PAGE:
One afternoon she patted the bedcovers and said, 'Sit for a while, Adam. Let's talk.'
I didn't care for 'talk', so I sat uneasily on the chair next to her bed. Ma smiled and reached up to smooth back a strand of hair that hung over my eyes. It was an effort for her, anyone could see that. I took her hand and laid it on her chest. There were red rubber tubes coming and going from her, so you had to be careful. 'Are you warm enough, Ma? Will I get you a hot water bottle?'
I half made to rise. Any excuse would do.
'No, stay, Adam. I'm warm enough.' She looked at me and smiled her lovely smile. I never told her, but that's what it was, warm-like and gentle. With that kind of smile everything was all right. But not this time. Ma asked, 'What would you do if I weren't here anymore?'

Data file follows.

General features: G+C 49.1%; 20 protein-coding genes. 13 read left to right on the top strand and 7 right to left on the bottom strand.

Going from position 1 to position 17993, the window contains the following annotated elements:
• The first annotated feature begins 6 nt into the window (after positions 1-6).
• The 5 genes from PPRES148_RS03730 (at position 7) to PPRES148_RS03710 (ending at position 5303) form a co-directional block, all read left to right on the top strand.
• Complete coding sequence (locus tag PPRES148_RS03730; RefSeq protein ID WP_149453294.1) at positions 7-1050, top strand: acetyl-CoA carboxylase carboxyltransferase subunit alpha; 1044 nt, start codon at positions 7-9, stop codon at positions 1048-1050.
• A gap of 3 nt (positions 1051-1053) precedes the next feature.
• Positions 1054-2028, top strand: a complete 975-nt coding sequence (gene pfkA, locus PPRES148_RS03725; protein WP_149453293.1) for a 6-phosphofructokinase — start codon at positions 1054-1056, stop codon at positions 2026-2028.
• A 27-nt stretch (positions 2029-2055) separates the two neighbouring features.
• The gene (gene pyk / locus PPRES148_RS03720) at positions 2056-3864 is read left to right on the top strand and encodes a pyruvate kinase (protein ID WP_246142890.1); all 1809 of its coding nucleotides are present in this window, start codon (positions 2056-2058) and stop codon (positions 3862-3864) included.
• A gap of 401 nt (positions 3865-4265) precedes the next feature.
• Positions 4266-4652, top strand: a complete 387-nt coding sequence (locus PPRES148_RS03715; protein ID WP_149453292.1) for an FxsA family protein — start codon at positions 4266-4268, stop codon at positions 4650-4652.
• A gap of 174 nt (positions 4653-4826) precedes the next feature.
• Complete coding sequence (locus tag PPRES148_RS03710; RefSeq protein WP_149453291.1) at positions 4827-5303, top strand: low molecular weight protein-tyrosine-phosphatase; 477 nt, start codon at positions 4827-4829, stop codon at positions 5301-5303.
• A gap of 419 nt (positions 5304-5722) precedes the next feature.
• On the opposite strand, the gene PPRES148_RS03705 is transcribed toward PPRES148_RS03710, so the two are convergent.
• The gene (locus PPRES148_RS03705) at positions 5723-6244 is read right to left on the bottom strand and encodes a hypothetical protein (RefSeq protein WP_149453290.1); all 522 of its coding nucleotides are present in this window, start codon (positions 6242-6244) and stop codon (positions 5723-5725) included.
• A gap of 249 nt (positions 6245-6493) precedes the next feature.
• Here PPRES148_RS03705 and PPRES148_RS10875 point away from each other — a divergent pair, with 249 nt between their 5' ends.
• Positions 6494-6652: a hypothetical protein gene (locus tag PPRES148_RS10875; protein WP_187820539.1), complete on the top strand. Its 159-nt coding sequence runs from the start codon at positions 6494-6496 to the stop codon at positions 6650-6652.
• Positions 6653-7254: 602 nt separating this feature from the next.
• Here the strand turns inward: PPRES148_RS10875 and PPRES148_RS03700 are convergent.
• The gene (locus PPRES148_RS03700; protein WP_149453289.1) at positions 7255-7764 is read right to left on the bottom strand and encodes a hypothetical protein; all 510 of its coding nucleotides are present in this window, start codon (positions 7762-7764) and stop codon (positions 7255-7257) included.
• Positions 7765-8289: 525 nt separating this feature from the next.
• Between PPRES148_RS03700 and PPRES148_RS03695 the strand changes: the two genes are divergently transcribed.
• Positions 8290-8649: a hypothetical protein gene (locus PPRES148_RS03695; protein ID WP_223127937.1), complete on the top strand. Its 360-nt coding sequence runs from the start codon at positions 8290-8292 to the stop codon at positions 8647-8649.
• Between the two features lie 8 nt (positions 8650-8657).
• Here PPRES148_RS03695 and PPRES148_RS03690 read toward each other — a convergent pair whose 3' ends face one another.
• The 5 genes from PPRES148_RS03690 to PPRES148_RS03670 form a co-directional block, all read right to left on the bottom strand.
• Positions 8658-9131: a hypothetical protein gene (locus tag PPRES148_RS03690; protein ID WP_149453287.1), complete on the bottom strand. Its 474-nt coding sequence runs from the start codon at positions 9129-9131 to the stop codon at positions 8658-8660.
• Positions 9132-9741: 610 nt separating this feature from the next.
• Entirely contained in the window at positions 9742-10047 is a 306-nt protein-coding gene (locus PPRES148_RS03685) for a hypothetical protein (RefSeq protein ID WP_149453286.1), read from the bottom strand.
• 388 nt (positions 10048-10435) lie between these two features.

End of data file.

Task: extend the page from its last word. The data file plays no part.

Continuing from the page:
I thought about it before saying, 'You mean like —' There was no help for it. The horrible word had to come out. 'You mean like – dying?'
Ma smiled again, not her usual kind of smile, but one full of sad regret. 'Yes, that kind of "not here anymore". What would you do?'
'I'd be unhappy. I'd miss you. Then I'd be angry?'
'With me, Adam?'
'No, with it. Whatever's causing you to be this way.' I gave her my hand again. She took it and squeezed, but not hard.
'I've been through that, over and over. Asked myself the "Why me?" question. I want to talk about it with your dad, before it's – you know. But he's —' Ma could only cough and swallow, then whisper, 'When I need him.' She changed the subject. 'Your grandmother said, before he and I got married, "He's feckless. That's what he is."'